The leap in the US oil-import bill from $28 billion in 1974 to $83 billion in 1980 is a visible measure of the nation's need for new domestic energy supplies.
One answer to that need came May 5 in a flat South Dakota wheat field with a black-tie symphony orchestra playing both the Canadian and US national anthems. The music was prelude to a string of immense machines beginning work on an underground pipeline to connect American consumers, via Canada, to 26 trillion cubic feet of proved natural gas in Alaska's Prudhoe Bay.
Alaska may have 225 trillion cubic feet of natural gas, according to some estimates. But the true importance of plugging US consumers into more Alaskan energy may lie not in the gas, but in new cooperation between government and the energy industry.
Once the orchestra stopped and before the parked pipelaying equipment roared into action, President Reagan's choice for chairman of the Federal Energy Regulatory Commission (FERC), Michael Butler, praised the pipeline project. He told government and energy industry officials from both the United States and Canada that the successful launching of this massive project by private initiative "reflects the very underpinnings of this administration's national policy." By replacing confrontation with cooperation, South Dakota Gov. William J. Janklow (R) said, the pipeline "is one of the first steps that North America has taken since 1973 to throw off the yoke of energy slavery thrown around our necks by countries that all too often are unfriendly to us."
The pipelaying begun at Aberdeen is part of a $1.5 billion first-phase operation that will deliver surplus Canadian natural gas to the Midwest within 18 months. The overall 4,800-mile Alaska Natural Gas Transportation System (ANGTS), scheduled for completion in 1985-86, at an estimated cost of $15 billion, will replace about 400,000 barrels of imported oil per day. ANGTS will supply "about 5 percent of our nation's gas needs for the 25-year life of the project," according to government estimates. By linking with existing pipelines in Illinois and the Pacific Northwest, ANGTS will be able to pump into every part of the US.
But meeting stringent federal regulatory requirements postponed the Midwest section of the pipeline. And now the Alaskan section is waiting for government approval.
Mr. Butler, who will be responsible for the final permits as FERC chairman, told the Monitor he expects the Reagan administration will act "with diligence and dispatch" to get the entire pipeline and other vital energy projects under way. He explained that the administration is "sensitive to the fact that administrative delay means increasing costs in an age of inflation, and I don't think our mission is to impose unnecessary costs on the consumer."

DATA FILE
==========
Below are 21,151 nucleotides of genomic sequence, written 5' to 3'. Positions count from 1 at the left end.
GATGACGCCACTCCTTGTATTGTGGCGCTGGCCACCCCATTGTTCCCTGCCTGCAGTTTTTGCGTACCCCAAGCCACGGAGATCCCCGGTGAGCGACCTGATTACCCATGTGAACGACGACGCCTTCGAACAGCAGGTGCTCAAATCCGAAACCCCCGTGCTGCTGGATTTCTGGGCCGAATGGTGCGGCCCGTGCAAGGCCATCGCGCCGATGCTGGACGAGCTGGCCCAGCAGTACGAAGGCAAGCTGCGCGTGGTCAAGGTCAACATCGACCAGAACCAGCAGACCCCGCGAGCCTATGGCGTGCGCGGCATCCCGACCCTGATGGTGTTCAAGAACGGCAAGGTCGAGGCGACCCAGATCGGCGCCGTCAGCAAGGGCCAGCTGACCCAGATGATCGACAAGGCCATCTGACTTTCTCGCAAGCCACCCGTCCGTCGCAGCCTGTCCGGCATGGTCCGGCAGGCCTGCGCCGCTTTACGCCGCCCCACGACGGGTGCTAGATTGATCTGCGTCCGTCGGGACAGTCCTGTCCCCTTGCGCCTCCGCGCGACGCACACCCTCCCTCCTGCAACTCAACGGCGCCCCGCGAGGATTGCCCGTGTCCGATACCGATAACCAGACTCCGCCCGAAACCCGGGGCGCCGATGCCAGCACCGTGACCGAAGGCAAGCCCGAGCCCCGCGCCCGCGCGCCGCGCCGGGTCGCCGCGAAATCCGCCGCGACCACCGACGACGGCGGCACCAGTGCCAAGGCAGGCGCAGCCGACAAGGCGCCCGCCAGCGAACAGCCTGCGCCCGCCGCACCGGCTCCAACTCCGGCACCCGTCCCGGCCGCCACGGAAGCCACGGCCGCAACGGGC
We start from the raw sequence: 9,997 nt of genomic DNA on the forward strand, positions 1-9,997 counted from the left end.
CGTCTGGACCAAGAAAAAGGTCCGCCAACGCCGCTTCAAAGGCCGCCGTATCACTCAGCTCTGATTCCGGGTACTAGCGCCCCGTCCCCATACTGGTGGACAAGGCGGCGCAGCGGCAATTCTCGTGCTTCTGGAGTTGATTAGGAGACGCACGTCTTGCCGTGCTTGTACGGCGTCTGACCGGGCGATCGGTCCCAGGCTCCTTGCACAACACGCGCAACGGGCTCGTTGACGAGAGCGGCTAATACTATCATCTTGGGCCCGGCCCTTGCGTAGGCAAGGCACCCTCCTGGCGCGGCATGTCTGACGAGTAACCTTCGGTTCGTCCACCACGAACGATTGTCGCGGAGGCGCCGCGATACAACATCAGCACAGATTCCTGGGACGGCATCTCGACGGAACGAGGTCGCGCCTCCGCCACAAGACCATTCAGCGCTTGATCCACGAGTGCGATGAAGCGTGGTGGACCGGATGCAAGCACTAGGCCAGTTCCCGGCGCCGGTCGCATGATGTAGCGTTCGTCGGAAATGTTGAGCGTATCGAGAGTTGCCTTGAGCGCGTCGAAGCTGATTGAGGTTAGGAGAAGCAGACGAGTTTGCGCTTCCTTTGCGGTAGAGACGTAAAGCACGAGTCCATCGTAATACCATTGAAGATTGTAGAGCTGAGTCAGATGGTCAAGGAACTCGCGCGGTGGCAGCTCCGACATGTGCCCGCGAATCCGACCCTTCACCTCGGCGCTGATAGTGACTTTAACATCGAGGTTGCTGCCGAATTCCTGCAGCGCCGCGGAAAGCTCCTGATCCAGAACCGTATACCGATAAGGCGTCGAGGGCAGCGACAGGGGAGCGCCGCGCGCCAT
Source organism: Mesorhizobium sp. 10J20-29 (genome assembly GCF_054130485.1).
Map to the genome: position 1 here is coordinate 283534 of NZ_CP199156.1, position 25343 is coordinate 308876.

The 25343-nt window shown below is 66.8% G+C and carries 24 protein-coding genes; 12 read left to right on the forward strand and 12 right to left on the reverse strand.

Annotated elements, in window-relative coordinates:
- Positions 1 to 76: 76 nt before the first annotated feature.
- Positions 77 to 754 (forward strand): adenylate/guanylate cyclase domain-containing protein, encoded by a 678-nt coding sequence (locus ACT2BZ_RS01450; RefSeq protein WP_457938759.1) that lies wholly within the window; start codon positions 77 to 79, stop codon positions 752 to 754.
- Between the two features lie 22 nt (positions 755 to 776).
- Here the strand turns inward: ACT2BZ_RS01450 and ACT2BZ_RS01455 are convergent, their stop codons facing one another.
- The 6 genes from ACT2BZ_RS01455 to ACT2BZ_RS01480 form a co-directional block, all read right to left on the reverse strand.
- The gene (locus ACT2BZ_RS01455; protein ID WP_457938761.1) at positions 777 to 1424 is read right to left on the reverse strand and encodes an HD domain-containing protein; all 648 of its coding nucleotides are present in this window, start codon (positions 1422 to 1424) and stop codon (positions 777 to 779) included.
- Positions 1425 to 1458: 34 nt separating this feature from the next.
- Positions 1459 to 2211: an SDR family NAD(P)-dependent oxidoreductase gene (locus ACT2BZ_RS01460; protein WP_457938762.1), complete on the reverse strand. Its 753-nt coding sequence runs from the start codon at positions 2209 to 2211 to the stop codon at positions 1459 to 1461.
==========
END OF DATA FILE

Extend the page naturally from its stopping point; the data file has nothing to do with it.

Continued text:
For Nebraska-based InterNorth Inc., one of the major energy corporations behind the pipeline project, the key to avoiding mistakes of the past may be the unique Office of the Federal Inspector. This special, independent unit of the federal government was set up in 1979 to oversee the entire ANGTS project.
After two years at work as federal inspector, John Rhett told the Monitor, "My job is to minimize government while still making sure that the consumer gets what he is supposed to get." So Mr. Rhett and his staff, which will reach 200 during peak construction, are watching every phase of the pipeline project to ensure that design, construction, safety, environmental, social impact, minority hiring, and other standards are met.
Rhett explained that "we are simplifying the regulations" to remove costly delays. "We are set up to expedite the project," he added. This means settling disputes at all levels, including federal, state, local, and landowner.
"We have got to shorten the time frame for energy projects," Rhett told the Monitor. "There has to be some system set up, some authority that can expedite national energy projects."
Rhett's own post is an experiment created solely to deal with ANGTS. The Office of Federal Inspector disappears under a sunset provision one year after the pipeline begins operation. But Rhett is confident that the government has learned from costly mistakes of the past, such as on the crude oil pipeline from Alaska, and from the success of the first stages of the ANGTS project.
Some federal system will emerge to expedite vital energy projects, he predicts, through providing:
* "Central decisionmaking authority."
* "The ability to schedule permits and assure that the different [federal, state, and local] agencies are meeting that schedule."
* "Someone available on an unbiased basis to report to the President and to Congress on overall progress."
* "The minimum of necessary government."
Harold Millican, the administrator of the Canadian government's Northern Pipeline Agency, explained that Canada is moving in the same direction of "trying to bring common sense to the regulatory process."
The US will depend on Canadian gas from the pipeline at first and only later pump Alaskan gas across Canadian soil. But Mr. Millican said he expects a continuing Canadian gas surplus and good relations with the US. "As long as there is any surplus," Millican said, "first call obviously goes to our longstanding client and good neighbor."